First of all, then, I urge that entreaties and prayers, petitions and thanksgivings, be made on behalf of all men… - 1 Timothy 2:1
If you have access to the Bible while reading this, please turn to 1Timothy, chapter 2. We will be focusing on verses 1-10. One thing is absolutely certain: we need to change and the world needs to change. That change is not nebulous but specific. We and the world need to change kingdoms. The “kingdoms of this world” must become “the kingdom of our Lord and of His Christ.” (Revelation 11:15) That is what the Holy Spirit is striving to do in us and in the world today, fomenting a revolution, a change of government within the human soul and in human society. The great thing about the Biblical practice of prayer is that it is perfectly adapted to this good and glorious end. In fact, it is essential to achieving it.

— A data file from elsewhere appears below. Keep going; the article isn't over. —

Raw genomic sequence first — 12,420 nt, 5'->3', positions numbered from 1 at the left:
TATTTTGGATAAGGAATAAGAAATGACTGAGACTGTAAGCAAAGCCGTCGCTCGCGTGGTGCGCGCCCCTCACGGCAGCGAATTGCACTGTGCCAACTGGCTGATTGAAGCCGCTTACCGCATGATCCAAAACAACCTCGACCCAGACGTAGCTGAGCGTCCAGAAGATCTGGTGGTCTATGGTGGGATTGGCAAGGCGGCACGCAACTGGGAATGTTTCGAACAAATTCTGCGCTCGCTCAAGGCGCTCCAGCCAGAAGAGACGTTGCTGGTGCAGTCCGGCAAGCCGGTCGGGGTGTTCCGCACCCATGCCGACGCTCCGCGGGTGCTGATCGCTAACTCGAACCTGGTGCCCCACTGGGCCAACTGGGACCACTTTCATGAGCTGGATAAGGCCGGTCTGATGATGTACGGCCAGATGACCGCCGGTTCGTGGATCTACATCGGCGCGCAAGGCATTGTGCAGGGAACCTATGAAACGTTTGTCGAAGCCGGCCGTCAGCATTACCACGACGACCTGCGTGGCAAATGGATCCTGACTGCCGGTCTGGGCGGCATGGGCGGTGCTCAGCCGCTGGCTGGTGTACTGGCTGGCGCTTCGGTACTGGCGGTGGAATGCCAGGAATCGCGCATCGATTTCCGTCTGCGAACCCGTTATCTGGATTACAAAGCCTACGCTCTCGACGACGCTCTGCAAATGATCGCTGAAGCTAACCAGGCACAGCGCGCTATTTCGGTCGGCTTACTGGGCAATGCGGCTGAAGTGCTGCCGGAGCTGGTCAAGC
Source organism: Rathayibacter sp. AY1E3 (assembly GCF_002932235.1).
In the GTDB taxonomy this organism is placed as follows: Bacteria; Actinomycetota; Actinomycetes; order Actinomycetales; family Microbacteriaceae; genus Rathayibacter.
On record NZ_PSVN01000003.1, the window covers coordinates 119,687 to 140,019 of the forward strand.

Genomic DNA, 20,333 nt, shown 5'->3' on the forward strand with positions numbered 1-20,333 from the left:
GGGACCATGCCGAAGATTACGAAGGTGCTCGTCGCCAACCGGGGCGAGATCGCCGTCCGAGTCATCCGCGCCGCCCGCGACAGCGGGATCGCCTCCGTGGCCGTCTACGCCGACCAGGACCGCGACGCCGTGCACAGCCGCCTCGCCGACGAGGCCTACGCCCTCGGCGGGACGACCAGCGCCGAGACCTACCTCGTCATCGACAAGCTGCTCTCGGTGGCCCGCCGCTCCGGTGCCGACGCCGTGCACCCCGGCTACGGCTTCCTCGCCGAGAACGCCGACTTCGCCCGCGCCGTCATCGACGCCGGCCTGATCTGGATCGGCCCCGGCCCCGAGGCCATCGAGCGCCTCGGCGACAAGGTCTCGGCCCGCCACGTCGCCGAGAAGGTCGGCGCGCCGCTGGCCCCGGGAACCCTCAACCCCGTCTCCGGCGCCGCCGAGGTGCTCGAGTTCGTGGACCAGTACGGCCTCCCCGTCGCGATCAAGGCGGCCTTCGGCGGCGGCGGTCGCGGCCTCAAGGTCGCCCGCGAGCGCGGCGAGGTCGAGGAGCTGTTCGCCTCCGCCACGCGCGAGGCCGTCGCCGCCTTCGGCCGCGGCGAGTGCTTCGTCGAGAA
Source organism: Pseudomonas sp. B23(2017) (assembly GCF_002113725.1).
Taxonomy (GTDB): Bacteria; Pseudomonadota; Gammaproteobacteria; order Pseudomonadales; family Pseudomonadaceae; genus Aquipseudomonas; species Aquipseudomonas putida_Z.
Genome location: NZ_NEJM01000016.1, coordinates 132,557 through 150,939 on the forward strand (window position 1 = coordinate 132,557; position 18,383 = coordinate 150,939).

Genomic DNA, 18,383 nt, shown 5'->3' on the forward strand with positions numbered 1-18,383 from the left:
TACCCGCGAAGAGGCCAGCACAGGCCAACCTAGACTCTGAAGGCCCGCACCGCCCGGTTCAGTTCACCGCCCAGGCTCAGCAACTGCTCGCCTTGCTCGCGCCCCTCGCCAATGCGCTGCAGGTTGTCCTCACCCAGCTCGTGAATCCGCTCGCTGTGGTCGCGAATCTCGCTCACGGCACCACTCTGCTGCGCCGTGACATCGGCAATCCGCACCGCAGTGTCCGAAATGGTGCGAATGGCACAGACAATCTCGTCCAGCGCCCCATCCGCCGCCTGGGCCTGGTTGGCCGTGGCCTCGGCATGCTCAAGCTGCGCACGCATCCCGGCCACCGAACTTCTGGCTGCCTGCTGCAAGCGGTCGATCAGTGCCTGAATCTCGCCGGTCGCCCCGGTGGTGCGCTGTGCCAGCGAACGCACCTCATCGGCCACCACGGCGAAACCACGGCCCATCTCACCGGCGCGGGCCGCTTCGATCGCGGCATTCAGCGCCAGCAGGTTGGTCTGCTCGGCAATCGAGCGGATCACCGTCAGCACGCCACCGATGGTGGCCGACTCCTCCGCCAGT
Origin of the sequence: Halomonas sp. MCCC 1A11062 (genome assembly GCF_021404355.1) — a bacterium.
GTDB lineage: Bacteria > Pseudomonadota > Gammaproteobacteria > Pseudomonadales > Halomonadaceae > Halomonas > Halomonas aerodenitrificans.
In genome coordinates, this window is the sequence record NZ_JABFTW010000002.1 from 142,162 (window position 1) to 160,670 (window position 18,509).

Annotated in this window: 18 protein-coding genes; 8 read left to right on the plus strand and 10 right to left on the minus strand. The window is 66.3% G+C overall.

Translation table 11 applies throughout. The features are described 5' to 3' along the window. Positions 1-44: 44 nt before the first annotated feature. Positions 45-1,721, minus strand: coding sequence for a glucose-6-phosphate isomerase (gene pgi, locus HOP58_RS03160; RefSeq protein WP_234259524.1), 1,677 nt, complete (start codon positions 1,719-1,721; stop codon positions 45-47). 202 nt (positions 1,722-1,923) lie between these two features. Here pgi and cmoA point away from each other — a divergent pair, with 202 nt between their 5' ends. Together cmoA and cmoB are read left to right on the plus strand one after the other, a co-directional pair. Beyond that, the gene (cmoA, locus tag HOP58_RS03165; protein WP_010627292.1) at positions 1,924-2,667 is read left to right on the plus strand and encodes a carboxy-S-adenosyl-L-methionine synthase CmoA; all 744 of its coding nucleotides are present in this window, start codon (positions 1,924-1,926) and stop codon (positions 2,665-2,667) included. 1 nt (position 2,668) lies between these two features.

I say, “Biblical practice of prayer” because there are forms of prayer that fall short of what the Bible teaches about prayer. This short article cannot go into an extensive treatment of the subject, but briefly, the Bible says that prayer should include confession and repentance (Psalm 66:18; James 5:16), praise and thanksgiving (Psalm 100:4; Philippians 4:6), petition (in other words, asking God for things: Matthew 7:7; John 16:24) and silent waiting as well as words (Psalm 62:1, 5; 65:1; Revelation 8:1). Moreover, prayer should be offered sincerely (Hebrews 10:22), from a pure heart (2 Timothy 2:22), in faith (Mark 11:22-24; James 1:5-7), according to the will of God (Matthew 6:10; 26:42; 1 John 5:14), persistently (Luke 11:5-8; 18:1-8) earnestly (James 5:17), with love and forgiveness (Matthew 5:44; 6:14-15) in the name of Jesus (John 14:13-14; 16:23-24) and with the help of the Holy Spirit (Romans 8:26-27). Whew! That’s a lot of requirements but don’t be discouraged, just keep them in mind as you pray and watch how the Holy Spirit will help you meet them, over time!